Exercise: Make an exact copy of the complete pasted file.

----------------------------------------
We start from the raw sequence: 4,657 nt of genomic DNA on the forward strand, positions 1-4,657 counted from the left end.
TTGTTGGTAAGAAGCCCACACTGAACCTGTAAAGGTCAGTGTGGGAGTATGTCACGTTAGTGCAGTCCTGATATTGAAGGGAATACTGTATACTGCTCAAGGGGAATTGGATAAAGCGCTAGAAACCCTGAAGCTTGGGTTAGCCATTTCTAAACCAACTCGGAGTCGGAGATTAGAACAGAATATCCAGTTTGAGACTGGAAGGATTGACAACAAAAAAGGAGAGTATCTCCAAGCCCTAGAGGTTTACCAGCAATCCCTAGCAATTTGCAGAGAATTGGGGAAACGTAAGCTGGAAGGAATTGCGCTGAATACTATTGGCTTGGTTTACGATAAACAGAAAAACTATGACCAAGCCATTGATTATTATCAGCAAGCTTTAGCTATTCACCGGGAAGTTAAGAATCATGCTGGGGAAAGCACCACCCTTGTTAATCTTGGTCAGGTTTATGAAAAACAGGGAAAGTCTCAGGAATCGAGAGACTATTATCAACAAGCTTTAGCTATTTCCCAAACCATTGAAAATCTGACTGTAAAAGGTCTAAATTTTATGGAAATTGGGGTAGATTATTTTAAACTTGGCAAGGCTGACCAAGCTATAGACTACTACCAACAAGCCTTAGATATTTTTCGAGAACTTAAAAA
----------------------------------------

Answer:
We start from the raw sequence: 4,657 nt of genomic DNA on the forward strand, positions 1-4,657 counted from the left end.
TTGTTGGTAAGAAGCCCACACTGAACCTGTAAAGGTCAGTGTGGGAGTATGTCACGTTAGTGCAGTCCTGATATTGAAGGGAATACTGTATACTGCTCAAGGGGAATTGGATAAAGCGCTAGAAACCCTGAAGCTTGGGTTAGCCATTTCTAAACCAACTCGGAGTCGGAGATTAGAACAGAATATCCAGTTTGAGACTGGAAGGATTGACAACAAAAAAGGAGAGTATCTCCAAGCCCTAGAGGTTTACCAGCAATCCCTAGCAATTTGCAGAGAATTGGGGAAACGTAAGCTGGAAGGAATTGCGCTGAATACTATTGGCTTGGTTTACGATAAACAGAAAAACTATGACCAAGCCATTGATTATTATCAGCAAGCTTTAGCTATTCACCGGGAAGTTAAGAATCATGCTGGGGAAAGCACCACCCTTGTTAATCTTGGTCAGGTTTATGAAAAACAGGGAAAGTCTCAGGAATCGAGAGACTATTATCAACAAGCTTTAGCTATTTCCCAAACCATTGAAAATCTGACTGTAAAAGGTCTAAATTTTATGGAAATTGGGGTAGATTATTTTAAACTTGGCAAGGCTGACCAAGCTATAGACTACTACCAACAAGCCTTAGATATTTTTCGAGAACTTAAAAA